When someone says "that's just the way it is—you should know better" they're trying to convince you to accept things as they are, rather than trying to make them better.
There are a lot of ways to make things better, but for some things it's necessary to improve the law.
There are a lot of reasons for not wanting to improve the law, including one reason that I wish would work better than it does: the idea that people should act out of personal responsibility to honor their neighbors. The argument against passing another law goes this way: "if you pass another law, you dumb-down the system: you make life more about avoiding penalties and less about following the Golden Rule. You fill up the courts, and you empty the churches." God must have said something about that, or the U.S. Constitution—or maybe it was on Hitler's secret agenda, or PETA's. I'm making these tongue-in-cheek references to unrelated but seemingly unchallengeable authorities (pro or con) in an attempt to make fun of the political chat I've been reading lately. The chat areas I'm referring to are in comment sections below online news articles.
One of the online news articles I re-read today was about a little girl who went out on a Saturday outing with her family and their little dog (Pioneer Press, by Dave Orrick, 10/25/2012). A few yards off the trail, near a culvert, the little girl's dog was killed by a lethal trap. Everyone was horrified. One of the few things a person who sets a trap like that in a place like that can be thinking is that "anybody who has a problem with it should know better."
Ella Knox with Schatzie (story in the Pioneer Press, by Dave Orrick, 10/25/2012)
About a year ago my little dog was killed the same way—out on a walk, playing, and exploring. "It was a perfectly great day until then." We were in a neighborhood open space that we trusted to be safe. A few yards off the trail, in a clump of grass, he was killed by a lethal trap that had been set there by someone who must have just been thinking that "anybody who has a problem with it should know better."
I told the story of my little dog's death to newspapers and TV news programs for two reasons: 1) to correct a terrible situation that I knew would continue to claim the lives of others until it was corrected, and 2) to help people "know better" about how to avoid this kind of danger. My dog's story went online, and in the comment section below each article, a few mean commenters told me that "I should have known better." Almost a year later, I'm reading a similar story and similar comments about a little girl who lost her dog the same way. Her family probably didn't hear my story or take heed of the advice my critics offered. I tried to help them "know better," but I didn't even buy them enough time to get this terrible situation corrected. I think people aren't going to pay much attention, because they reasonably expect dangers like this to be fenced off and marked with warning signs until they can be corrected.
Personal responsibility isn't going to do the trick, either. Almost a year after my little dog's death, the same lethal traps are still being set in the same, careless ways by people who still figure "that's just the way it is." They figure the Golden Rule doesn't apply to "idiots." They figure that "those people should just stay home, keep their mouths shut about things they don't understand, and stop trying to take away other people's rights."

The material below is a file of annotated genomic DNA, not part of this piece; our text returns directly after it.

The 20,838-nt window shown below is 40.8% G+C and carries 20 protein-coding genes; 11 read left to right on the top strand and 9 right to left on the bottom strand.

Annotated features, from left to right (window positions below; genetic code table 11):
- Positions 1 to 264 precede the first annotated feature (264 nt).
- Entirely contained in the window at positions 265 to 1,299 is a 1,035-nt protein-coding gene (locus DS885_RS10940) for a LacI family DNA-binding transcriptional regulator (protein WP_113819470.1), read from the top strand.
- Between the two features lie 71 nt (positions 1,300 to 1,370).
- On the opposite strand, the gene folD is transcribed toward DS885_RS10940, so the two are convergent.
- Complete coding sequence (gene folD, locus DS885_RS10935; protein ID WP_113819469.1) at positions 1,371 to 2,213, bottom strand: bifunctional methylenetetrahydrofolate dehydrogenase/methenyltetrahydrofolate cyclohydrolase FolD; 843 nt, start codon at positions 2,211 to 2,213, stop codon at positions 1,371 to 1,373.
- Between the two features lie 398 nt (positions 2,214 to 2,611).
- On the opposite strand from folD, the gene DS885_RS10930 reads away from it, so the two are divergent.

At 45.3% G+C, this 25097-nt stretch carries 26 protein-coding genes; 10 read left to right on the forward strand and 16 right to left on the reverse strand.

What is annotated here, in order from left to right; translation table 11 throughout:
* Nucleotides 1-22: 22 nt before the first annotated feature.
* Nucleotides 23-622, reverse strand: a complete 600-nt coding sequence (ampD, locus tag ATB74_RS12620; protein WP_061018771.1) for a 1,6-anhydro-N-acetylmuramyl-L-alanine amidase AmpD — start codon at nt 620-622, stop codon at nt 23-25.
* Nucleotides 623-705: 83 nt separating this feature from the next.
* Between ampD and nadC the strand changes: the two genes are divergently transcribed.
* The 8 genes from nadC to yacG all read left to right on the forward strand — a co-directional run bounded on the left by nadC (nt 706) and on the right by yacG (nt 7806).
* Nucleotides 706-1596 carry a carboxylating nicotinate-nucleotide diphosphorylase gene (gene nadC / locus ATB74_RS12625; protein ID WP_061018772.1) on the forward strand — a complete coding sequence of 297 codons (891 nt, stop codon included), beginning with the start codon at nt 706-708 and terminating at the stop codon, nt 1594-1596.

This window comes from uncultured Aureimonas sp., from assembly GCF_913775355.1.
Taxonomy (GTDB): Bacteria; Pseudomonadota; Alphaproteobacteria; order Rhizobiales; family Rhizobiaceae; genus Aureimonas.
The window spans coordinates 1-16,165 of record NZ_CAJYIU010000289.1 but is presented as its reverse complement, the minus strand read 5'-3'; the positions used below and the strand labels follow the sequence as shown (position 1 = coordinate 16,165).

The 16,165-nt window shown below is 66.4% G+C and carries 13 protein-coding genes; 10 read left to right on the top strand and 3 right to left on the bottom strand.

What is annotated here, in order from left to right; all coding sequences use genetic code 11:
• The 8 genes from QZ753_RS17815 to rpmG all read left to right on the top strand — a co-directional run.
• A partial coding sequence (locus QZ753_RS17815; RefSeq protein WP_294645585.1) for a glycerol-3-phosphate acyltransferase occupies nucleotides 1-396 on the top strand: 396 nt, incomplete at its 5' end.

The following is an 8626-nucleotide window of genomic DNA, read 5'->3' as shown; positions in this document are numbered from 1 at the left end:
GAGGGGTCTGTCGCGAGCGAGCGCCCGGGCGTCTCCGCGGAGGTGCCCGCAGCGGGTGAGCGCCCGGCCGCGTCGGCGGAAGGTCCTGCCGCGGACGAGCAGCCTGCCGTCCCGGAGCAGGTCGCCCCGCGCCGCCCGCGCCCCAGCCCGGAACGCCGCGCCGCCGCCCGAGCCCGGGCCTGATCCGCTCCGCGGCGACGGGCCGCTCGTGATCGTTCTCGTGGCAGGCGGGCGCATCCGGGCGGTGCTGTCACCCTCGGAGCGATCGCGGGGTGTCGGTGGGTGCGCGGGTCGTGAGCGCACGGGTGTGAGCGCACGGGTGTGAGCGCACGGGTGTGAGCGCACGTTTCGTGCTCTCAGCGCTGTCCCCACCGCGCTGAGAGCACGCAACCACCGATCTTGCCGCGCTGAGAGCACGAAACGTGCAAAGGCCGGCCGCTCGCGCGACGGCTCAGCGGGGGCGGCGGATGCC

Time for a fact check: nothing I've read in the Gospels, U.S. and State Constitutions, laws and records provides a "right" to carelessly kill people's dogs.
Unfortunately, "the way it is" is still a terrible situation that isn't getting any better through education or goodwill (and if Hitler ever had it on his secret agenda, he lost his chance to crack down on it a while ago). To the contrary, the little commenters (in their little comment sections beneath the news articles) are only getting worse—sometimes with the support of officials quoted in the articles above—planting false ideas and fears about "isolated incidents," "litigious societies," "second-amendment-type rights," "coyote attacks," "spreading diseases," and so on (yes, there is some truth to some of these statements, but only enough to make their falsehoods more believable).
The fact is that students straight out of Minnesota trapper-education courses figure they "know better," and they go out to set unprotected, hidden, lethal traps in recreational areas--contrary to the good, written, repeated advice of their instructors.
The only way society is going to make trapping responsible and careful is by requiring that in law. Never fear, responsible trappers, the only kind of law that will ever pass is the kind that's fair and effective for you, as well. For example, if society could have laws like the Ethics of the Minnesota Trappers Association, society would be doing very well.
I'd end my arguments here, except that the commenters are circling back to their arguments about how ethics are better than laws. So I'll circle back to the part where I pointed out how ethics, education, the Golden Rule, Hitler, etc. haven't resolved this terrible situation. Until there's law behind trapping ethics, my commenters and I will be stuck in this loop.